When people go to the provinces, one of their reasons for going is to get to breath the fresh air. The air's presumably cleaner than in polluted Metro Manila. But all that is becoming less and less true because of the proliferation of 2-stroke tricycles servicing the areas.
Did you know that motorcycles with 2-stroke engines allegedly emit smoke (hydrocarbons, carbon monoxide, etc.) equal to 50 automobiles! You read right, 50 cars! That's based on an ADB study conducted throughout asia. You know how bad that is? Our chances of getting TB, asthma or lung cancer is increased ten-fold!
That's one of the reasons why under the Philippines' Clean Air Act of 1999, these 2-stroke engines were banned from being manufactured or imported by the end of 2003. Having said that, there remains to be thousands of 2-stroke engines still being used today (those produced or purchased before 2003), and they continue to pollute our air. Yes, the Clean Air Act does mandate that all motor vehicles undergo smoke emission testing, but it's not effective. Let's be frank about this, testing happens only once a year. All the owner has to do is to make a few adjustments so that his 2-stoke engine passes the test during renewal, and the other 364 days of the year he can operate the tricycle without much hassle.
In comes Envirofit International, a non-profit organization based in the US. Our friends in Colorado developed a Direct In-cylinder (DI) Fuel injection retrofit kit for 2-stroke engines that is cleaner and more fuel efficient.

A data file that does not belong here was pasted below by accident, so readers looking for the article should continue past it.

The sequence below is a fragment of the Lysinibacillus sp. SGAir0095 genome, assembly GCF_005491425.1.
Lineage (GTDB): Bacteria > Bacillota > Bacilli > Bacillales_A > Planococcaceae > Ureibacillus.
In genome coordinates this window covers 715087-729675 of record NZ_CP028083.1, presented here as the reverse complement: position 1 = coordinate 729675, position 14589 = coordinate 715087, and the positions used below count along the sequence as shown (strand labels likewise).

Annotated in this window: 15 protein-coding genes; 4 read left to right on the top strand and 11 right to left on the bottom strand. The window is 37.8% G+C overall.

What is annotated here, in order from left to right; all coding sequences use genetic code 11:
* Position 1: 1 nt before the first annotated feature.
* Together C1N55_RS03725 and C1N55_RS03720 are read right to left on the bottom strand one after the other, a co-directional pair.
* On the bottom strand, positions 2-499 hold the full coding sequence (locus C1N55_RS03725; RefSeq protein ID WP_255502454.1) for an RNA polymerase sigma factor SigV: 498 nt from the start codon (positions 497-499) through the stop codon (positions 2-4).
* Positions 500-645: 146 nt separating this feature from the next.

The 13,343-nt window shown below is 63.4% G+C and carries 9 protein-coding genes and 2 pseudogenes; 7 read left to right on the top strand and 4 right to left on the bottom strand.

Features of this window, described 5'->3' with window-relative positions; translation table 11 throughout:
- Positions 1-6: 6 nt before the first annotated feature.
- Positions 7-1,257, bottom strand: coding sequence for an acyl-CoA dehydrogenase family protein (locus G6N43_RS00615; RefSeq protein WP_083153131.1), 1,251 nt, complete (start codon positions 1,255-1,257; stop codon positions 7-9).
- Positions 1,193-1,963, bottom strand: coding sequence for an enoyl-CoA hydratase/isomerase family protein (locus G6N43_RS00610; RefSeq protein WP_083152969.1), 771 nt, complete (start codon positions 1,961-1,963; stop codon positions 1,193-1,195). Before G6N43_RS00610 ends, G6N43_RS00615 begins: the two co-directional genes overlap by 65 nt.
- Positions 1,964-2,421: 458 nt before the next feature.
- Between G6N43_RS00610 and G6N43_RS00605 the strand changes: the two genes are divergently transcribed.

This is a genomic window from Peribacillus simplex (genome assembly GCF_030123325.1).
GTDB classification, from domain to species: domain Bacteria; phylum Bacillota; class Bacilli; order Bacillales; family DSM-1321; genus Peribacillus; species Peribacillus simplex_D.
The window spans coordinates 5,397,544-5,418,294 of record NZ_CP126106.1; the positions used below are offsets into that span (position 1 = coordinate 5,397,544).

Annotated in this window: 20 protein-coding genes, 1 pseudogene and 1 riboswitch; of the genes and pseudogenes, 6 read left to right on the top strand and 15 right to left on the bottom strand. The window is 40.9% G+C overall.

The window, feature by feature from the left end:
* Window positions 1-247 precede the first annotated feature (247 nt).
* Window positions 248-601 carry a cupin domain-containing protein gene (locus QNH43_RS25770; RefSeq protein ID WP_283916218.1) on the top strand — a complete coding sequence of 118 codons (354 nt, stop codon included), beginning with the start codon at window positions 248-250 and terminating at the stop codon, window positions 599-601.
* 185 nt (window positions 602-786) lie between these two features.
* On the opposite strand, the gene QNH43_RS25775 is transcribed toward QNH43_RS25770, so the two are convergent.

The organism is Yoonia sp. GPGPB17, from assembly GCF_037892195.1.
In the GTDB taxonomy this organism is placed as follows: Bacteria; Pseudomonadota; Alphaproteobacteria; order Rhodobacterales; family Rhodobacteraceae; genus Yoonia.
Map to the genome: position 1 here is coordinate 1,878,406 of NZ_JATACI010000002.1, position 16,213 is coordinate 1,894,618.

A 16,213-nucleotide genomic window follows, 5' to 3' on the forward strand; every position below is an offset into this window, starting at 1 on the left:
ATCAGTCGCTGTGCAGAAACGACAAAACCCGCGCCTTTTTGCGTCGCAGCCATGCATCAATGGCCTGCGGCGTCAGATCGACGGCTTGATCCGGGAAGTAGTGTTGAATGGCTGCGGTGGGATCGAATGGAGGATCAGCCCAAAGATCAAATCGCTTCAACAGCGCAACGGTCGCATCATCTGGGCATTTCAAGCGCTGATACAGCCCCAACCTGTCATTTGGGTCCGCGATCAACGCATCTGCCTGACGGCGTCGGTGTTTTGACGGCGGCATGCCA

Envirofit chose Vigan City as its pilot area. Right now, after much explaining to the different Tricycle Operators and Drivers Associations, Envirofit has started converting the tricycles.
When I heard about this, I told myself we should do the same thing in Laoag. I mean we have over 2,800 tricycles, y'know. So I wrote to the Vigan City Council about it and they responded positively. So, with an NGO, the PENRO, CENRO and a couple of reporters, I went to Vigan last week to see if we could replicate the project in Laoag and Batac.
This is Vigan's CENRO (Community Enviroment and Natural Resources Officer) Glenn explaining to me and my companions how the new converted engine works:
And here is what the converted tricycle looks like. To the untrained eye, wala kang makitang difference. No big attachments or anything. Mukhang ordinaring tricycle pa rin.
To cleaner air!